PERINO: Well, also there's the politicization of the so-called independent agencies. I really think that we need to take a step back and look. Just take a step back in time with me.

Imagine if it had been the Bush administration that had taken this stand actually on a Friday, on a day when they're about to lose ground on a big vote. They would have demanded Karl Rove's head on a platter.

HANNITY: Yes, but now — all right. Darrell Issa, congressman, has demanded the records of the SEC...


HANNITY: ...Goldman probe. So he wants to examine that a little bit further here. I think it goes deeper. If you talk about an incestuous relationship, how did Greg Craig, who just up until recently — and we'll get into this in some specificity in a minute. But he represented the White House. Now he's representing Goldman Sachs. Now he's going to the very same people he was doing business with and he was involved in the bailouts...

PERINO: And there's supposed to be a two-year ban on representing clients back to the executive branch.

HANNITY: Well, we've got some tape we're going to bring up later in the program.

VARNEY: It's no accident it's called "Government Sachs." There is...


VARNEY: There's an incestuous relationship between the very, very big banks of Wall Street and the government.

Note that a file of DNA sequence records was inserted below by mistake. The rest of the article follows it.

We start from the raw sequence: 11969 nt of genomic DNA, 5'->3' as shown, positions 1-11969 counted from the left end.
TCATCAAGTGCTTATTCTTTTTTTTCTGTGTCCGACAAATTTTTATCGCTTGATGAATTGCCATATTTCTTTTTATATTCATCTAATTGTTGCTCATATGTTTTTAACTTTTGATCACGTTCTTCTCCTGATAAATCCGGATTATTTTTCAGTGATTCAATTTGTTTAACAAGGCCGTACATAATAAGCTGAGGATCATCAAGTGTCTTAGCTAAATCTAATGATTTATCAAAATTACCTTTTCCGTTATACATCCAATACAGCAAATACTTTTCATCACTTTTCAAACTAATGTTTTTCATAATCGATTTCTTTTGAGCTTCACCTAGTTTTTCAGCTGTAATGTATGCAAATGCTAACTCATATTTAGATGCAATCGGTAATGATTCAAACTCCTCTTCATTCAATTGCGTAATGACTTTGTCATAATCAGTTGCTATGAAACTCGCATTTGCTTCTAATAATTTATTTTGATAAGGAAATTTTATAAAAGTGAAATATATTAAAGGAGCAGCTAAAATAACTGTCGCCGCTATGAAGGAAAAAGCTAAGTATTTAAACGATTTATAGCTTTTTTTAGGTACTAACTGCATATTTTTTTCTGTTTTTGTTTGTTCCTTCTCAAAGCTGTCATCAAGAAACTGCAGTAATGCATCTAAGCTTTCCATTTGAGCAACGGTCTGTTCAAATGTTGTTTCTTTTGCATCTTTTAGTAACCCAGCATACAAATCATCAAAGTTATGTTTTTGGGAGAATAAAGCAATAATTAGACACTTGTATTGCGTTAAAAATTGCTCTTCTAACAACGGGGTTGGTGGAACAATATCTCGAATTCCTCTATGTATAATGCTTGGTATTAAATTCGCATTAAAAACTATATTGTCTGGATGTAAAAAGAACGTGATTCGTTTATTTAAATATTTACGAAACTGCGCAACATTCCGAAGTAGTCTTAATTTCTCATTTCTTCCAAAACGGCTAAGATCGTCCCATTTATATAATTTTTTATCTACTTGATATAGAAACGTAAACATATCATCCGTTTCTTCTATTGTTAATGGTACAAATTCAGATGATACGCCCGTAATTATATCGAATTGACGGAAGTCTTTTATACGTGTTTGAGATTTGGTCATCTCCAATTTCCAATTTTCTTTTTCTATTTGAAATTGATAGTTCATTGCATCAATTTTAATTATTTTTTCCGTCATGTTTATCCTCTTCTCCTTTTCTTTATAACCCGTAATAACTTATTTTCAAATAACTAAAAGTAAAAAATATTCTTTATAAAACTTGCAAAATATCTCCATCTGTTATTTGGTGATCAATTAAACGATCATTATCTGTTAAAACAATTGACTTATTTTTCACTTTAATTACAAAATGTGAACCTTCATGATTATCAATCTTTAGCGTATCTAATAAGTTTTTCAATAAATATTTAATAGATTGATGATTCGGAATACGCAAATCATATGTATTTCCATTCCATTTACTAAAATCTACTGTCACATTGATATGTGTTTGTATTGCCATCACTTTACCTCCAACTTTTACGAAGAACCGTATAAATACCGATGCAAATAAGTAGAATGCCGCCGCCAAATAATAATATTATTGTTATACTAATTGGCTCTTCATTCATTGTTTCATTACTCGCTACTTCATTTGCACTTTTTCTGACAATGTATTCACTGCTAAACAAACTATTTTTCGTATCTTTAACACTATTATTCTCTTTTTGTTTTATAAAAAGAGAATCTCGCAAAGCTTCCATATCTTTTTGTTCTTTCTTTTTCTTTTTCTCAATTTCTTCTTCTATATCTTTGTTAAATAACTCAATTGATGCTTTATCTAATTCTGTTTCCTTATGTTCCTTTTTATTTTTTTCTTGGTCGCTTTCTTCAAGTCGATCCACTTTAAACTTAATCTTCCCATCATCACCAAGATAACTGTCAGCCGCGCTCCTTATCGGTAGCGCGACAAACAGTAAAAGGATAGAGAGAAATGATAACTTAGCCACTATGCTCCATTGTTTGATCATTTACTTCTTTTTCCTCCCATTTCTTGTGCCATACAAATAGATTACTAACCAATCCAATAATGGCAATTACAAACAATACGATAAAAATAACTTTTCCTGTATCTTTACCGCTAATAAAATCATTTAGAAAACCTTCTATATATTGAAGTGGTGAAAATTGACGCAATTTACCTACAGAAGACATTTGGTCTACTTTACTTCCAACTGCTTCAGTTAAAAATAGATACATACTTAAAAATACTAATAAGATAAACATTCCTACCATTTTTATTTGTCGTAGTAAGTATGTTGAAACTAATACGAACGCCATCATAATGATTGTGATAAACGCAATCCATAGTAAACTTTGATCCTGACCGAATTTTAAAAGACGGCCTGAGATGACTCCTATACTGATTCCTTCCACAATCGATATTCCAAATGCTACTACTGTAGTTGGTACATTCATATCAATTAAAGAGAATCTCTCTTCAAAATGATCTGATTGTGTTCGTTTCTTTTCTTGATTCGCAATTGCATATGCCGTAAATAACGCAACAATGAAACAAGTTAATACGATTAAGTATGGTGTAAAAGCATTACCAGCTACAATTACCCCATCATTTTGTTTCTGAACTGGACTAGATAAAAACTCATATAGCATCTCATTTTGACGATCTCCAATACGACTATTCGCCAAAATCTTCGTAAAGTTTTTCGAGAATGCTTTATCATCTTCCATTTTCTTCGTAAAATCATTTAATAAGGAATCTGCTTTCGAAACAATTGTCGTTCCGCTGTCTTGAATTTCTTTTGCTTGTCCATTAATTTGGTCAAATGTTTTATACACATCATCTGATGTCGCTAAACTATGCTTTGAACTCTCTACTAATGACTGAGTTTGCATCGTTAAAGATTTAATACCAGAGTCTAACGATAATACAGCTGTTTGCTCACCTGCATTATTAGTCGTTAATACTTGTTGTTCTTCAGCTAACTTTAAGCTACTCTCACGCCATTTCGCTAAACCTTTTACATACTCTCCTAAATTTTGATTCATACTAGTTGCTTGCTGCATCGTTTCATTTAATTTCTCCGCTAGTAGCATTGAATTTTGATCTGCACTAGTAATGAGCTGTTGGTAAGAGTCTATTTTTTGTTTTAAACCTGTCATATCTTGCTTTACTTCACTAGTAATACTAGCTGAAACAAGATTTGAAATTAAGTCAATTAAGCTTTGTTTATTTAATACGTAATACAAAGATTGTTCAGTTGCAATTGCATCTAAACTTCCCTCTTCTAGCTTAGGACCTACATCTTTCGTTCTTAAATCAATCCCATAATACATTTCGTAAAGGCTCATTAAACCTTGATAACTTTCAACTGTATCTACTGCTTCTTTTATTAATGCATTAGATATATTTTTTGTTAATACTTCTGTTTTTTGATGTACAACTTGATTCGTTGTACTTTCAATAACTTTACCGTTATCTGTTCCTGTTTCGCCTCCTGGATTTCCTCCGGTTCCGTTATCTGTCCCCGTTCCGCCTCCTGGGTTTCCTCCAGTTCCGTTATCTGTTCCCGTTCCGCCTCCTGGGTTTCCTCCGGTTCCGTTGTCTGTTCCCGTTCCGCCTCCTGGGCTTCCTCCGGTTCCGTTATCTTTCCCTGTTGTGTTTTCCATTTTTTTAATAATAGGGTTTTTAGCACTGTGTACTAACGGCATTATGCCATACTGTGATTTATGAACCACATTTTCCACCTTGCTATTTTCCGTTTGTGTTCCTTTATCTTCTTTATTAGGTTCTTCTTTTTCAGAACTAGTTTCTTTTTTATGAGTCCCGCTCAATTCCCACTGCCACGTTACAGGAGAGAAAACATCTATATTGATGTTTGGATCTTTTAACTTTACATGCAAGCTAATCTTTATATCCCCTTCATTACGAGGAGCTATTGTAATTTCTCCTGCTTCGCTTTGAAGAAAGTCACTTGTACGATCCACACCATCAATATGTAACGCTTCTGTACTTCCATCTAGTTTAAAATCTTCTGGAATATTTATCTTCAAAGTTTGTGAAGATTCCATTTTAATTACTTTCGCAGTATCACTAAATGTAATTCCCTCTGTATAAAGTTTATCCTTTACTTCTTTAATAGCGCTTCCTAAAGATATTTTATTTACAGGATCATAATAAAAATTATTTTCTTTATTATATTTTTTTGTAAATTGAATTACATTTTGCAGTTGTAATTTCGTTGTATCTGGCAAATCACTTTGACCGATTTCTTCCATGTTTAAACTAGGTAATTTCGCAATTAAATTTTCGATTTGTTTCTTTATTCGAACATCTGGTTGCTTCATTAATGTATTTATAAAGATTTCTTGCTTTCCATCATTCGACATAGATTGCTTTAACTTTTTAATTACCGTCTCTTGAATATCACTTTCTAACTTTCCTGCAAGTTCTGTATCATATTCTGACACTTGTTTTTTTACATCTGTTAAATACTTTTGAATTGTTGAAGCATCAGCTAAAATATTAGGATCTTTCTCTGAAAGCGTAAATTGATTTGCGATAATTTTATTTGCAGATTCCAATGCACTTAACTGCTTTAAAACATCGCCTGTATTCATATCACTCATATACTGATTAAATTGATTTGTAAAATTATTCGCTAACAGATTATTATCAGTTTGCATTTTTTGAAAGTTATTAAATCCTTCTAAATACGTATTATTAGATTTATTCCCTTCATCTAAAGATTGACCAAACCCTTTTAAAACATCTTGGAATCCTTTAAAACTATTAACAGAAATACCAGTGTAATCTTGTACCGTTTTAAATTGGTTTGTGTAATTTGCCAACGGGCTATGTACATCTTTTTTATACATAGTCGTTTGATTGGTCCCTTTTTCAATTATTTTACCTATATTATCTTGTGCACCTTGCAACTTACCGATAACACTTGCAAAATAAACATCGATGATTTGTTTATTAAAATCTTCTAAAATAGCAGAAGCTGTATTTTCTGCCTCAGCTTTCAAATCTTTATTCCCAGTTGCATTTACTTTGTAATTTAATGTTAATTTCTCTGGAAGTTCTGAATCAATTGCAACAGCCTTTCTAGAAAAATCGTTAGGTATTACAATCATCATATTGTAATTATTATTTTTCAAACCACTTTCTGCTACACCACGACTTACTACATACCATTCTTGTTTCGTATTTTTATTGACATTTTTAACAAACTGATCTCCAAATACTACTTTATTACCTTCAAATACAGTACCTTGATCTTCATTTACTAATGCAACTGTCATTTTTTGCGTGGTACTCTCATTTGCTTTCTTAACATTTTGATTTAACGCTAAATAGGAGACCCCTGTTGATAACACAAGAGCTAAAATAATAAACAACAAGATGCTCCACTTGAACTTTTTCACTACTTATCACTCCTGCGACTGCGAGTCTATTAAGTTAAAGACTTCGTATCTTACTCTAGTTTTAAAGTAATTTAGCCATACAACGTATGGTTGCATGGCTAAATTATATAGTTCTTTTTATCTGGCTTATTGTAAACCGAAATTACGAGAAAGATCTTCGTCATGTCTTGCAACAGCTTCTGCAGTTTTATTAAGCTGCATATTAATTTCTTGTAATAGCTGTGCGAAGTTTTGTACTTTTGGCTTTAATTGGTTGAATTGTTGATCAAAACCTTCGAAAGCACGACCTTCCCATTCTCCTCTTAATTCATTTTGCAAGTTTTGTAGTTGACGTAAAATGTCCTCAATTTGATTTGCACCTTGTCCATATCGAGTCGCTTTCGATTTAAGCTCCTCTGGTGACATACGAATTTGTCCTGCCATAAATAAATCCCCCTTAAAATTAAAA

VARNEY: And they are closely linked. In some ways...

PERINO: Remember, it's Greg Craig who actually was forced to leave the White House because of an inability to perform the way President Obama wanted him to when it came to Guantanamo Bay.

HANNITY: Here's what I want to understand here. Because the administration — I think they're up to their eyeballs in this scandal inasmuch as the president himself got almost a million dollars from Goldman. About four or five million from Wall Street in total. Himself.

PERINO: Look at how that worked out for Goldman.

HANNITY: Yes. A lot of good did them.

PERINO: Really.

HANNITY: Blanche Lincoln. She got money. She was asked about it. She said she is not going to return her money.

I would think that anybody now in Washington that received any money from any Wall Street firm has got to excuse themselves by returning the money, no?

PERINO: I think it's going a little bit too far. I really do.